This hinders the digestive system’s ability to digest and absorb food, which can end up disturbing the digestion process depending on the intensity of the exercise.
Certain exercises, especially running, are known for their sudden movements that involve a lot of skipping.
This jumpy motion can affect the digestive tract by pushing food through the gut by inertia and gravity.
This is why running is more likely to trigger bowel movements than other, more static endurance sports.
What we eat also has a major impact on our body’s reaction to exercise. For example, some nutrients are known for triggering faster bowel movements than others.
Certain foods that are rich in low-quality carbohydrates can increase the risk of gastrointestinal symptoms during exercise. This includes items like:
- Sugary food
- Highly processed foods
- Soda and carbonated drinks
- Fast food
Steering clear of these foods can dramatically improve your bowel movement problems during exercise.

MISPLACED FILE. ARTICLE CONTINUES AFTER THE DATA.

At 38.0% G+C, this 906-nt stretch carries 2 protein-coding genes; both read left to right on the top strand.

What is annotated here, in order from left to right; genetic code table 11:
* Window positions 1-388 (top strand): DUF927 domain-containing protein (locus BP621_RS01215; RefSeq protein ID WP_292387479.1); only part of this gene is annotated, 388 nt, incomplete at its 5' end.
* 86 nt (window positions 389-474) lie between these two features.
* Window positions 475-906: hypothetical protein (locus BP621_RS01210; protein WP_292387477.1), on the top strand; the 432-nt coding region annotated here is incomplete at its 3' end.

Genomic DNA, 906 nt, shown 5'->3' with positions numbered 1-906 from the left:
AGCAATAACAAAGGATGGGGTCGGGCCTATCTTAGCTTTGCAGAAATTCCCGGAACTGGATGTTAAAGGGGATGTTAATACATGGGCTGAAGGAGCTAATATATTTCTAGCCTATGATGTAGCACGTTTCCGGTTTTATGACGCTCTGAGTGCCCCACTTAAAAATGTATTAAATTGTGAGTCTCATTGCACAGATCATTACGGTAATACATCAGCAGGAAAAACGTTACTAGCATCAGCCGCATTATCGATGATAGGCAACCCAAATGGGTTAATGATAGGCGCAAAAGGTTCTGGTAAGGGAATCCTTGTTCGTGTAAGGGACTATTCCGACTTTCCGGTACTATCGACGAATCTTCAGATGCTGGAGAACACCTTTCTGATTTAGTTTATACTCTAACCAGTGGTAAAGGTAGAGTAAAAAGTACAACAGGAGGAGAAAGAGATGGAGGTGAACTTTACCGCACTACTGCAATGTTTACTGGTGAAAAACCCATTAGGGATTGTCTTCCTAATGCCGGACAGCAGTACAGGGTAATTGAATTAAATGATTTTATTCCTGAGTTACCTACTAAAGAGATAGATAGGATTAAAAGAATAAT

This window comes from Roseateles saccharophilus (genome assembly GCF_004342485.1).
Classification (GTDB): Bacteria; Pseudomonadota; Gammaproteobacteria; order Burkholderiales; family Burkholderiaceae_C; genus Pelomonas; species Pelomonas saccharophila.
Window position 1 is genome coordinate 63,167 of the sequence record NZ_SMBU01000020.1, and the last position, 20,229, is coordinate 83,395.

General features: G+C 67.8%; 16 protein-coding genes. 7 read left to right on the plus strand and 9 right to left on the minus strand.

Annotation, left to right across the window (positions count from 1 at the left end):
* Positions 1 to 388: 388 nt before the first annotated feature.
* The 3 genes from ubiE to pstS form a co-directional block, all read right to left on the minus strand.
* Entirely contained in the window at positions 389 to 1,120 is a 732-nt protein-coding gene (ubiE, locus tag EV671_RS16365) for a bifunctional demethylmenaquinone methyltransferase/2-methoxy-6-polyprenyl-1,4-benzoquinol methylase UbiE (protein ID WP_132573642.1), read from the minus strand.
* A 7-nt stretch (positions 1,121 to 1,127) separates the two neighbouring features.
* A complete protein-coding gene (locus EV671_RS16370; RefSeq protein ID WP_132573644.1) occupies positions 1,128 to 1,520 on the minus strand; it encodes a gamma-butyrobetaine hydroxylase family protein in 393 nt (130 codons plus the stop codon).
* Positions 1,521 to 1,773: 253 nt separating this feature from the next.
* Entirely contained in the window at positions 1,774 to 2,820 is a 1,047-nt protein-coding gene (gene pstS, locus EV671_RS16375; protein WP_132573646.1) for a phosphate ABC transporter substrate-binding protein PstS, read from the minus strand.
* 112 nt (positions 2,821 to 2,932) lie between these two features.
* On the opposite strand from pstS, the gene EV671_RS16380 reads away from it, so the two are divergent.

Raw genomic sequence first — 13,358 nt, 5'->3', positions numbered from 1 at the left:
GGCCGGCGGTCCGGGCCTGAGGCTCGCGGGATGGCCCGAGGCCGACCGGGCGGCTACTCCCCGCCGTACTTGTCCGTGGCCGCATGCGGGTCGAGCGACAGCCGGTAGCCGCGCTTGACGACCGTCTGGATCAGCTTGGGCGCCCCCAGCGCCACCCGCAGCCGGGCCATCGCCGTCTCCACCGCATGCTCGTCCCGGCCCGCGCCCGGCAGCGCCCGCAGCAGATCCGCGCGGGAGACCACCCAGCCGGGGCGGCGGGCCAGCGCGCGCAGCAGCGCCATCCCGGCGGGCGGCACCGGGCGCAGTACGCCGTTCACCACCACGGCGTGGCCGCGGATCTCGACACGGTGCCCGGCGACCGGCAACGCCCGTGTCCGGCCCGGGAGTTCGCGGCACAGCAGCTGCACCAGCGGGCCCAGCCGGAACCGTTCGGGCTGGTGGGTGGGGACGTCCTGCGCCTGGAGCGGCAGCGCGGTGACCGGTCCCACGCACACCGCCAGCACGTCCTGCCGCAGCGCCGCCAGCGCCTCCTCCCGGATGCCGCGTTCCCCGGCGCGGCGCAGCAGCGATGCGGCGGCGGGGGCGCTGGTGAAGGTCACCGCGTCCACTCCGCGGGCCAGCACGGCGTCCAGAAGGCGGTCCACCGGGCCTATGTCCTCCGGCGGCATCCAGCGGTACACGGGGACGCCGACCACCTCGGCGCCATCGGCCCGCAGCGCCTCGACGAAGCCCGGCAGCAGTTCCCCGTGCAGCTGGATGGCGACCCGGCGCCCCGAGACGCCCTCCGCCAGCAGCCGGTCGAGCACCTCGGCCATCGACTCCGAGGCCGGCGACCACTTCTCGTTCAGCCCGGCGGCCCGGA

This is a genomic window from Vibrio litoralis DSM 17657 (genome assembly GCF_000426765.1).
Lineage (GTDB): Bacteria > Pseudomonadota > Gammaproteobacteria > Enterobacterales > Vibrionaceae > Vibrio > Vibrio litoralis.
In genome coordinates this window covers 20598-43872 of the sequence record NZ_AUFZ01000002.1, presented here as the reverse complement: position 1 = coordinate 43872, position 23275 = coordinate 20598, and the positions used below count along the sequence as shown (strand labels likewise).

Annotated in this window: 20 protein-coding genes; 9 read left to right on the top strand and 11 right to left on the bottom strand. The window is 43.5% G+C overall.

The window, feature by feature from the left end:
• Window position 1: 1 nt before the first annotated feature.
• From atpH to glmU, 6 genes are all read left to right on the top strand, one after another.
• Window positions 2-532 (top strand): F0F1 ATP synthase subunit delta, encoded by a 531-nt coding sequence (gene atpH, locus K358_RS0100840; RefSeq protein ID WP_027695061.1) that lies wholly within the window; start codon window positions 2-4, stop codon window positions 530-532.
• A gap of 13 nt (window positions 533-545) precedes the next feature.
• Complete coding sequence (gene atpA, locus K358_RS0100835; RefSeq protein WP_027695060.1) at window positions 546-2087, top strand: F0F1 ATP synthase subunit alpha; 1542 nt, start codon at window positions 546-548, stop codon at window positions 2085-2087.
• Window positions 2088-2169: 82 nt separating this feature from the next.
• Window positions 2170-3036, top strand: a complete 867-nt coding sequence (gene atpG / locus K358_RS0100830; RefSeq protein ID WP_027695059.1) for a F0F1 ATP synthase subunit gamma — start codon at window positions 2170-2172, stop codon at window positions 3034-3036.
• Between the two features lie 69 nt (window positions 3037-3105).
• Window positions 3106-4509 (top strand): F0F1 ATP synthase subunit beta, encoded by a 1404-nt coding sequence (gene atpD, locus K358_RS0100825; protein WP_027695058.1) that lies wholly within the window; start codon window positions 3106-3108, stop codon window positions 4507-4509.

Water is a fundamental part of almost all biological processes that our bodies do. Water is necessary for proper food digestion and absorption.
While exercising, our bodies lose a lot of moisture in the form of sweat to cool our bodies down. We also lose water every time we exhale. Without proper replenishment of the lost water, there may not be enough moisture content in the digestive system to pull off healthy digestion.
When that happens, the digestive system may display various symptoms, such as maldigestion, bloating, and irregular bowel movement.
During high-intensity exercise, our bodies go through a multitude of chemical and enzymatic changes. One of these changes is the release of cytokines into the bloodstream.
Cytokines are proteins that affect our immune system, either by speeding it up or slowing it down, and they’re produced by the body as a natural reaction to sudden changes.